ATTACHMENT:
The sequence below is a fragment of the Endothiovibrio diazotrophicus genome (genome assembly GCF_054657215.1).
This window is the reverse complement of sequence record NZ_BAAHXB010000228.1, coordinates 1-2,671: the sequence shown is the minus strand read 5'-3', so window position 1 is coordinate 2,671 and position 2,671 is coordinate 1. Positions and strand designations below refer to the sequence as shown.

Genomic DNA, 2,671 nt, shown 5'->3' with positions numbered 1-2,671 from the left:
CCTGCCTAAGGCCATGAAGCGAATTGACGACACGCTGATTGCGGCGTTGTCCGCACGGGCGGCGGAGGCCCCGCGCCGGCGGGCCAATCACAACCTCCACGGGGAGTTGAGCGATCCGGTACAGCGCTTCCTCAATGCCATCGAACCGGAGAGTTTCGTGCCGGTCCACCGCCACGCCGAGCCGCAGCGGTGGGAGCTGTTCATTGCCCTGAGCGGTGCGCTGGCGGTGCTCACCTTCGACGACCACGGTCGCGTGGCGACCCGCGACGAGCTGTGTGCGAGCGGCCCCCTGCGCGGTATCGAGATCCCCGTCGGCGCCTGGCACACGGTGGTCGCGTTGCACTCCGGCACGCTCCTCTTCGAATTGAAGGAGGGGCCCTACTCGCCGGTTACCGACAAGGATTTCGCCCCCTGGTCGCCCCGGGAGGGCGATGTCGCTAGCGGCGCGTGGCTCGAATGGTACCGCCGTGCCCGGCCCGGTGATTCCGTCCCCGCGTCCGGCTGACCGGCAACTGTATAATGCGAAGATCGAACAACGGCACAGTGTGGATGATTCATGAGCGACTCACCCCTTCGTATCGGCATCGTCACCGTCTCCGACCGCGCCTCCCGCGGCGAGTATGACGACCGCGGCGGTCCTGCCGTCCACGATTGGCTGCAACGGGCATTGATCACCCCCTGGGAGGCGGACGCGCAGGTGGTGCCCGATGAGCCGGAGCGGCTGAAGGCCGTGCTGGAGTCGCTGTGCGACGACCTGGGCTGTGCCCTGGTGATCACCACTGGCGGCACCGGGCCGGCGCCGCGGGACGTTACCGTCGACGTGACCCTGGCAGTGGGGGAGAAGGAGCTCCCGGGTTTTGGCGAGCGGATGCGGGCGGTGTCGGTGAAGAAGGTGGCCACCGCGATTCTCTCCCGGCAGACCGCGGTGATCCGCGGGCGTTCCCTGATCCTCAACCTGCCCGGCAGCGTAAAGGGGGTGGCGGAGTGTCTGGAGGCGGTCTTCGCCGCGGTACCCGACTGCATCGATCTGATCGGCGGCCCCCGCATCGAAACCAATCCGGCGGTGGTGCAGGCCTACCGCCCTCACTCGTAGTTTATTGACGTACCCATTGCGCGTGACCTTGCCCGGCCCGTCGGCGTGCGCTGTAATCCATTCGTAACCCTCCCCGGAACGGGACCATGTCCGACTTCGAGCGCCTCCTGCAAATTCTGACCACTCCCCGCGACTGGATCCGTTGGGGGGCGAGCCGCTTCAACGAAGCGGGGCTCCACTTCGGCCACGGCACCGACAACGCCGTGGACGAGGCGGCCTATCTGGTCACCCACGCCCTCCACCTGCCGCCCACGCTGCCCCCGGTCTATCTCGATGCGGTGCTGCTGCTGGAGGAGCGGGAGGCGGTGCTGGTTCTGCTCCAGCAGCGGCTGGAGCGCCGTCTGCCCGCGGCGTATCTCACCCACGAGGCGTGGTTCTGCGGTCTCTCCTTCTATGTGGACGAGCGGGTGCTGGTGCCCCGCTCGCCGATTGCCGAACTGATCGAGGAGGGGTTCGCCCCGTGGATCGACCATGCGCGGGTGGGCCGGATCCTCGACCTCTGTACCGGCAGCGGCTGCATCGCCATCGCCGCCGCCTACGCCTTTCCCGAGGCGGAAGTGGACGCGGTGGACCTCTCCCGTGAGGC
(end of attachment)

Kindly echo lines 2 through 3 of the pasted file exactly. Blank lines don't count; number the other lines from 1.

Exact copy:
This window is the reverse complement of sequence record NZ_BAAHXB010000228.1, coordinates 1-2,671: the sequence shown is the minus strand read 5'-3', so window position 1 is coordinate 2,671 and position 2,671 is coordinate 1. Positions and strand designations below refer to the sequence as shown.

Genomic DNA, 2,671 nt, shown 5'->3' with positions numbered 1-2,671 from the left: